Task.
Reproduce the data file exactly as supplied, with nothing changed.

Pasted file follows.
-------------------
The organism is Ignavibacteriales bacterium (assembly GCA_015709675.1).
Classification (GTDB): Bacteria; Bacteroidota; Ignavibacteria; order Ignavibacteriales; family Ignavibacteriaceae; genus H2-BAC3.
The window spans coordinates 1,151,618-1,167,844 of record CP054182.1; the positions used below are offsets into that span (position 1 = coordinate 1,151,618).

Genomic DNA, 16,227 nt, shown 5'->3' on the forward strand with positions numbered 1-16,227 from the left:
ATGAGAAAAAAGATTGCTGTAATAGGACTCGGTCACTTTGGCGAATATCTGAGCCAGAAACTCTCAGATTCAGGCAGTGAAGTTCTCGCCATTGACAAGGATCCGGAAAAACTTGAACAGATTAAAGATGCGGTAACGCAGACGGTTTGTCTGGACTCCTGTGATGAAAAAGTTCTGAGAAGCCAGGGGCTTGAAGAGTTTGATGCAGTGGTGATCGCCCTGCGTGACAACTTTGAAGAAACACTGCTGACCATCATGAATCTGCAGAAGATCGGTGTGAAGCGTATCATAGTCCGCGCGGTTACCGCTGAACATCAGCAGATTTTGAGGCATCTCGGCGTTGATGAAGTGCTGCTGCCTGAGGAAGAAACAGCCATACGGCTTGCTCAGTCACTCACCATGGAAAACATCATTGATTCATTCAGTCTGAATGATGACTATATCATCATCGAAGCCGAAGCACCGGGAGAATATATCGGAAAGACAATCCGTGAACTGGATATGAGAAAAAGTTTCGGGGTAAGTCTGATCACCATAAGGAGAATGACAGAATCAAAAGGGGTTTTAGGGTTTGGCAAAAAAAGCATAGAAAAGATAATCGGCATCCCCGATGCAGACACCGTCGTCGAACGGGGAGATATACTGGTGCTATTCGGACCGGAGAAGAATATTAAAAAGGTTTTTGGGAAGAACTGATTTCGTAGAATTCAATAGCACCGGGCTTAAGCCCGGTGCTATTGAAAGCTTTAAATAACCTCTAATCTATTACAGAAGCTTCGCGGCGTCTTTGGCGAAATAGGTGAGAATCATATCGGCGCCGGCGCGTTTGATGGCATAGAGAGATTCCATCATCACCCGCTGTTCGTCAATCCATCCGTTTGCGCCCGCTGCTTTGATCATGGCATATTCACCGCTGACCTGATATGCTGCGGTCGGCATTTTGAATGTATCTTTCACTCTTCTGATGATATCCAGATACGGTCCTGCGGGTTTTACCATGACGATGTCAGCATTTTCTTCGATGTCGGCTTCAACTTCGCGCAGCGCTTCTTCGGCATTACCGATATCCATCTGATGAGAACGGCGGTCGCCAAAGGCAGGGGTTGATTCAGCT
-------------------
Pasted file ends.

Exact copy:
The organism is Ignavibacteriales bacterium (assembly GCA_015709675.1).
Classification (GTDB): Bacteria; Bacteroidota; Ignavibacteria; order Ignavibacteriales; family Ignavibacteriaceae; genus H2-BAC3.
The window spans coordinates 1,151,618-1,167,844 of record CP054182.1; the positions used below are offsets into that span (position 1 = coordinate 1,151,618).

Genomic DNA, 16,227 nt, shown 5'->3' on the forward strand with positions numbered 1-16,227 from the left:
ATGAGAAAAAAGATTGCTGTAATAGGACTCGGTCACTTTGGCGAATATCTGAGCCAGAAACTCTCAGATTCAGGCAGTGAAGTTCTCGCCATTGACAAGGATCCGGAAAAACTTGAACAGATTAAAGATGCGGTAACGCAGACGGTTTGTCTGGACTCCTGTGATGAAAAAGTTCTGAGAAGCCAGGGGCTTGAAGAGTTTGATGCAGTGGTGATCGCCCTGCGTGACAACTTTGAAGAAACACTGCTGACCATCATGAATCTGCAGAAGATCGGTGTGAAGCGTATCATAGTCCGCGCGGTTACCGCTGAACATCAGCAGATTTTGAGGCATCTCGGCGTTGATGAAGTGCTGCTGCCTGAGGAAGAAACAGCCATACGGCTTGCTCAGTCACTCACCATGGAAAACATCATTGATTCATTCAGTCTGAATGATGACTATATCATCATCGAAGCCGAAGCACCGGGAGAATATATCGGAAAGACAATCCGTGAACTGGATATGAGAAAAAGTTTCGGGGTAAGTCTGATCACCATAAGGAGAATGACAGAATCAAAAGGGGTTTTAGGGTTTGGCAAAAAAAGCATAGAAAAGATAATCGGCATCCCCGATGCAGACACCGTCGTCGAACGGGGAGATATACTGGTGCTATTCGGACCGGAGAAGAATATTAAAAAGGTTTTTGGGAAGAACTGATTTCGTAGAATTCAATAGCACCGGGCTTAAGCCCGGTGCTATTGAAAGCTTTAAATAACCTCTAATCTATTACAGAAGCTTCGCGGCGTCTTTGGCGAAATAGGTGAGAATCATATCGGCGCCGGCGCGTTTGATGGCATAGAGAGATTCCATCATCACCCGCTGTTCGTCAATCCATCCGTTTGCGCCCGCTGCTTTGATCATGGCATATTCACCGCTGACCTGATATGCTGCGGTCGGCATTTTGAATGTATCTTTCACTCTTCTGATGATATCCAGATACGGTCCTGCGGGTTTTACCATGACGATGTCAGCATTTTCTTCGATGTCGGCTTCAACTTCGCGCAGCGCTTCTTCGGCATTACCGATATCCATCTGATGAGAACGGCGGTCGCCAAAGGCAGGGGTTGATTCAGCT